In 2001, 62% of Paradise was retirement age. However, that percentage dropped to 25% as the city evolved into a bedroom community for neighboring Chico.
With a population slightly larger than South Pasadena, Paradise offered residents 19 square miles of homespun identity surrounded by wilderness.
Residents proudly told out-of-towners that they lived in Paradise. They went to church and came out for Johnny Appleseed Days, the state’s oldest harvest festival where 1,000 pies were baked with apples from Noble Orchard, the sole remaining grower.
“Besides the people, there are three things that made Paradise special to me,” said John Singler, 48, who has been a firefighter in the town for 26 years. “One, the trees. Two, the Feather River Hospital. And three, the Paradise Irrigation District.”
The water in Paradise, he said, once tasted like a bubbling stream.
But with an estimated 50,000 trees scheduled to be cut down, the severely damaged hospital closed until 2020 and the irrigation district still trying to assess damage to its pipes, what once were the givens for day-to-day life in Paradise are now its unknowns.
Before the Camp fire, Paradise’s economy had the strength and diversity of a suburban shopping mall with its anchor stores — the hospital, Safeway, Kmart — and smaller shops providing more specialized services: tattoos, beauty supplies, hobbies, antiques. Essential services ensured the success of incidental services.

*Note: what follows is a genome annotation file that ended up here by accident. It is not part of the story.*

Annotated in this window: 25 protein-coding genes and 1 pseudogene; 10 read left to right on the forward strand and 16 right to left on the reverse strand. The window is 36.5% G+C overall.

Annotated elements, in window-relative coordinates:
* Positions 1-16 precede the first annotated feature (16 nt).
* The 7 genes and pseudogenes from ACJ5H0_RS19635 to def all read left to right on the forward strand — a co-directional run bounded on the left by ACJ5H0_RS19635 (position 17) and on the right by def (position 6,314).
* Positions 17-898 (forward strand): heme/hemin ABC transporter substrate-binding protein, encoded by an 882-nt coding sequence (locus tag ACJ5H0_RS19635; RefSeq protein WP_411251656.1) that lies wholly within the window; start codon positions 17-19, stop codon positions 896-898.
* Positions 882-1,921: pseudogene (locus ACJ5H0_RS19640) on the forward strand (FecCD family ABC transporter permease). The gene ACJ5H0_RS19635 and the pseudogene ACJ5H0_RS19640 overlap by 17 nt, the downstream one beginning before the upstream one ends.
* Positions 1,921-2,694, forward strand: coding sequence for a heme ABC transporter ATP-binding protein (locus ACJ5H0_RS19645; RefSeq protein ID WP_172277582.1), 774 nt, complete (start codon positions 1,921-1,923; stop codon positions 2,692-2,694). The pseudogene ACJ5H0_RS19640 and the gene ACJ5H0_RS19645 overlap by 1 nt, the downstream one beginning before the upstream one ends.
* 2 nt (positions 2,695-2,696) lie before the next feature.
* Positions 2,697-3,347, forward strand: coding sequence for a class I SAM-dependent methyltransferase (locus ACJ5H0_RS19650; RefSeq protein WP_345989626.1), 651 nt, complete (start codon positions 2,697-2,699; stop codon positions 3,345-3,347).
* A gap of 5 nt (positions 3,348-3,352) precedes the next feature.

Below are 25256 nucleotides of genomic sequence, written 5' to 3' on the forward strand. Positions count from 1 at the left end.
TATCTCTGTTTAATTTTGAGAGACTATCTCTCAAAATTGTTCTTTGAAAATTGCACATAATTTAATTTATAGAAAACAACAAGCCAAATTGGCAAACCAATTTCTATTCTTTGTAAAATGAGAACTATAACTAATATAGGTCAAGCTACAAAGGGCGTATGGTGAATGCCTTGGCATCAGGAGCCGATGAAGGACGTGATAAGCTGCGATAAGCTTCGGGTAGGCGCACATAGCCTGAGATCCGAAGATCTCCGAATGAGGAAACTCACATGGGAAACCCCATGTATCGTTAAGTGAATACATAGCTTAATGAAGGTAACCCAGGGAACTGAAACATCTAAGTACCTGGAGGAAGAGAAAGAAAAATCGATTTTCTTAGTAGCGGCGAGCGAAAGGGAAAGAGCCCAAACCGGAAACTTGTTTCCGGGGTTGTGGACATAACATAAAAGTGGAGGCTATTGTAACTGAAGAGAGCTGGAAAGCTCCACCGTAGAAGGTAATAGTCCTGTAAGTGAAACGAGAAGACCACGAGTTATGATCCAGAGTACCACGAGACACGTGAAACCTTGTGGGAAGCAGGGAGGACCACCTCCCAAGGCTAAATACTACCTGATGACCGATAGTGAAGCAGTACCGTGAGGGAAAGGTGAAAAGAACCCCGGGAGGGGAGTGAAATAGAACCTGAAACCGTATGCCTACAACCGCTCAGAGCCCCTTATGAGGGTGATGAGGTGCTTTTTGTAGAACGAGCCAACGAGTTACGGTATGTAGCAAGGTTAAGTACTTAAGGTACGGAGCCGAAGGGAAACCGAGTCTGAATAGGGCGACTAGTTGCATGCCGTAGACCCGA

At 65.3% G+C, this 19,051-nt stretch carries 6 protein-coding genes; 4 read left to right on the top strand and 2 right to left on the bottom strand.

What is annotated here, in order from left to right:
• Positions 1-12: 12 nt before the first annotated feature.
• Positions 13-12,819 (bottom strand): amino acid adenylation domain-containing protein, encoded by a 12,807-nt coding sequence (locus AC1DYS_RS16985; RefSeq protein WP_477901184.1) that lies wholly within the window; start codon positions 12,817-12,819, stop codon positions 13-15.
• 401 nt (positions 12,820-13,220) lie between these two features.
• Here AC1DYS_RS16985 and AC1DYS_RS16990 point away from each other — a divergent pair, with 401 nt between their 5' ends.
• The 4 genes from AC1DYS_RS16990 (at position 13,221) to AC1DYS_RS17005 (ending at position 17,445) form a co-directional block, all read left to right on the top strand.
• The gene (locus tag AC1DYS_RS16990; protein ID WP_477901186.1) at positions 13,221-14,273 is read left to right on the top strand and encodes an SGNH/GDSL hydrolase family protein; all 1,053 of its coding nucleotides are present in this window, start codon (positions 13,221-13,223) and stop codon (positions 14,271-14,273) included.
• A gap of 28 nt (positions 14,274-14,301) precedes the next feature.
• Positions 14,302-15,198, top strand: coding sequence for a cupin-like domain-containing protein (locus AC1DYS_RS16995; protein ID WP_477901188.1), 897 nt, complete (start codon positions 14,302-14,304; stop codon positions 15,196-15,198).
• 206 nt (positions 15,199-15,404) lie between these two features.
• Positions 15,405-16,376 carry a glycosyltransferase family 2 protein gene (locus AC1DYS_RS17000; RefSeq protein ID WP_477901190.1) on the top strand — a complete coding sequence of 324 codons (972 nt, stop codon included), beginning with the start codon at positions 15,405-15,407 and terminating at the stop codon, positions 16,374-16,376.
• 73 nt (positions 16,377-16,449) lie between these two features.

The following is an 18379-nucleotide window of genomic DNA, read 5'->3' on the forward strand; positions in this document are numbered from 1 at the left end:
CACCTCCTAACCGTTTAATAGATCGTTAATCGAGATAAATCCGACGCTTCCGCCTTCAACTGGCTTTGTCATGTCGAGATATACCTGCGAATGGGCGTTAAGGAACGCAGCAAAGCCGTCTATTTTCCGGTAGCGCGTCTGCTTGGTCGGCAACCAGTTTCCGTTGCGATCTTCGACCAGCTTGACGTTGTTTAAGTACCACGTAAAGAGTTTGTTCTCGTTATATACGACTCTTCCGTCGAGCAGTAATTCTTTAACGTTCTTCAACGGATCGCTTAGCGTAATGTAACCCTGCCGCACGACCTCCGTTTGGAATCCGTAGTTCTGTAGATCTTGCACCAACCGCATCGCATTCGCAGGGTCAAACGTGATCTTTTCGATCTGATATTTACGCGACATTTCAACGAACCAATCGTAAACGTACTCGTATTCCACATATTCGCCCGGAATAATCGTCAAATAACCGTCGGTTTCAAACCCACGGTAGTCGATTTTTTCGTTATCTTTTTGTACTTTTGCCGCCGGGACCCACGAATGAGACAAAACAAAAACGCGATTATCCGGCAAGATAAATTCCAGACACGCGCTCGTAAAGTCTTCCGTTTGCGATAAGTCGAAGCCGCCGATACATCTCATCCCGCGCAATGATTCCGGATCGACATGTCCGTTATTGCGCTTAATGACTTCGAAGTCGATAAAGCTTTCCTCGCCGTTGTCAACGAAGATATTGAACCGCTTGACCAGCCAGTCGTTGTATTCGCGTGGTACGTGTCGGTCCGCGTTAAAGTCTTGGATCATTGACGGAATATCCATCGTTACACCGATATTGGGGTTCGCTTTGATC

With all that gone, investors and homeowners are eyeing one another to see who will take the first step.
“It is a chicken-and-the-egg type of thing,” said Monica Nolan, executive director of the Paradise Ridge Chamber of Commerce. “Will businesses come first and residents follow, or will residents come first and businesses follow?”
With Safeway burned down and Kmart’s parent company, Sears, in bankruptcy, Nolan holds out hope for the return of Ace Hardware. She also cites Joy Lyns Candies as a possible comeback success: It was lost to the fire, but the owners, she said, have plans to open a factory in Chico to continue making its beer brittle with Sierra Nevada Brewing Co.
“Our businesses will need to be flexible, if not acrobatic, to survive,” Nolan said.
Until then, the town is turning to the government for support. The Federal Emergency Management Agency has already distributed $5 million, and more is on the way.
Paradise is now largely dependent upon FEMA and the state’s office of emergency services. But that money, said town manager Lauren Gill, is only for the reimbursement of damage.
To cover operating expenses, Paradise has asked state and federal legislators for $13 million annually for 10 years. The money would help stabilize revenues for the city’s 70 employees and allow for the additional hires needed during the rebuilding process.
For a city that is “conservative, independent and filled with people who are not used to asking for a handout,” Gill said the idea of a bailout goes against popular sentiment.